Malware analysis in the sandbox

Under the Microscope

WannaCry Kill Switch

The WannaCry developers adapted their detection mechanism for the special way that sandboxes handle Internet access. Many sandboxes provide an Internet emulator to limit and control, but not prevent, the malware's communication capabilities. The Internet emulator then responds to all Internet connection attempts on behalf of the requested servers. This usually happens regardless of whether or not the domain names and IP addresses actually exist.

When WannaCry is run in a sandbox, the functionality to encrypt systems and attack other vulnerable systems suddenly stops working. The shutdown was caused by the sandbox's Internet emulator. WannaCry queries a previously unregistered, cryptically structured domain. On any commercial system, the request causes a connection error because the name cannot be resolved by the DNS.

If this connection error occurs, everything seems to be okay, and the malware begins to infect other systems. However, if a connection is possible, the malware developers suspect that their malicious code is being analyzed, and nothing else happens. The spread of WannaCry in May 2017 was finally stopped by the fact that the English analysis team simply registered the previously unregistered domain. At the time, the analysis team did not even know exactly what would happen [4].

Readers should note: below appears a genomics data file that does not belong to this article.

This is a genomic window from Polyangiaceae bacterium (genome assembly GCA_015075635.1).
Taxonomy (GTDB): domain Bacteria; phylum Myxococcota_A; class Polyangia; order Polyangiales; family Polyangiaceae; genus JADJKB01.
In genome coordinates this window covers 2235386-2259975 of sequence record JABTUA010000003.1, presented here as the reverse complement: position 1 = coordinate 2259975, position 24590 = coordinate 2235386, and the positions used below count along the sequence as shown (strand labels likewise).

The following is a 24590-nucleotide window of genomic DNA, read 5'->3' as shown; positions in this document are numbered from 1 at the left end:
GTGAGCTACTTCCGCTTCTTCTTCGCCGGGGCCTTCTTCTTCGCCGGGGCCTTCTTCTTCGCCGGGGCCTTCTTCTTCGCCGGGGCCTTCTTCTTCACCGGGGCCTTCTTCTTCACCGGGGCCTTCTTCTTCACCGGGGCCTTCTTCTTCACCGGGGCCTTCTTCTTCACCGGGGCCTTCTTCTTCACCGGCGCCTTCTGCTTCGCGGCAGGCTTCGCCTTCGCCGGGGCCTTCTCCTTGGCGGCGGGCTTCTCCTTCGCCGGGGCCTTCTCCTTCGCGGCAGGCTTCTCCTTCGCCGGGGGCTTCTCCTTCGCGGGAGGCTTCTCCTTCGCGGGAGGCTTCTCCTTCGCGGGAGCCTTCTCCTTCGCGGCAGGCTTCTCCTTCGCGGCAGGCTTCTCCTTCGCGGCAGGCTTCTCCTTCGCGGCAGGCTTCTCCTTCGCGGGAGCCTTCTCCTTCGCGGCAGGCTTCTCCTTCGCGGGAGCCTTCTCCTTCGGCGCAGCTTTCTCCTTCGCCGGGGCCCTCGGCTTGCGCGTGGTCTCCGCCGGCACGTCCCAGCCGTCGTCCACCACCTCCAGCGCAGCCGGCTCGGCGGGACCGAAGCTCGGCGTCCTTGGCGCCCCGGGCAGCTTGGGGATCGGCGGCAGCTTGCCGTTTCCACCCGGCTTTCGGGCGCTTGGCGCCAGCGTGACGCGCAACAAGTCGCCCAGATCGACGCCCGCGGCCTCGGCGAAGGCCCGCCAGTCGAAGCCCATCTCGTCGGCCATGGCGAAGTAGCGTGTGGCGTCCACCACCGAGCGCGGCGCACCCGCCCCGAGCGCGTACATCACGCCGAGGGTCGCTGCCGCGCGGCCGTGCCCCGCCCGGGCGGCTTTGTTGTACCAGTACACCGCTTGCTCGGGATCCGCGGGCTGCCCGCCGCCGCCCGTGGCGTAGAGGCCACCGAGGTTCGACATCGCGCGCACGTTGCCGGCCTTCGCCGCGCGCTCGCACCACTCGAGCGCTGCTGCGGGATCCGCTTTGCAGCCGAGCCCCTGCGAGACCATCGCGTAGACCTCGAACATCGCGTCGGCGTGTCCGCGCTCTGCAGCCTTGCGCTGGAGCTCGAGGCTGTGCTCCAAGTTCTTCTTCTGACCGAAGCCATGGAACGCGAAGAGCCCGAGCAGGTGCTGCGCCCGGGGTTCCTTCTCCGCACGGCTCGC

Sandboxes allow the dynamic analysis of malware and the investigation of effects when running in a secure environment. While analysts optimize their sandboxes to remain as hidden as possible from the malware, the dark side also optimizes the corresponding detection mechanisms.

In the case of WannaCry, the detection mechanism blew up in the attacker's face. The malware's own protection function led to a far-reaching shutdown of the malicious functions, thus preventing damage to some companies that were still vulnerable.

This article has provided a little insight into the world of analysis and countermeasure techniques. Finally, and not without a touch of irony, there is no escaping the fact that, as a legitimate user, you are probably safest inside an obvious sandbox. The only problem being that running software in a sandbox will probably not give you the performance you need.

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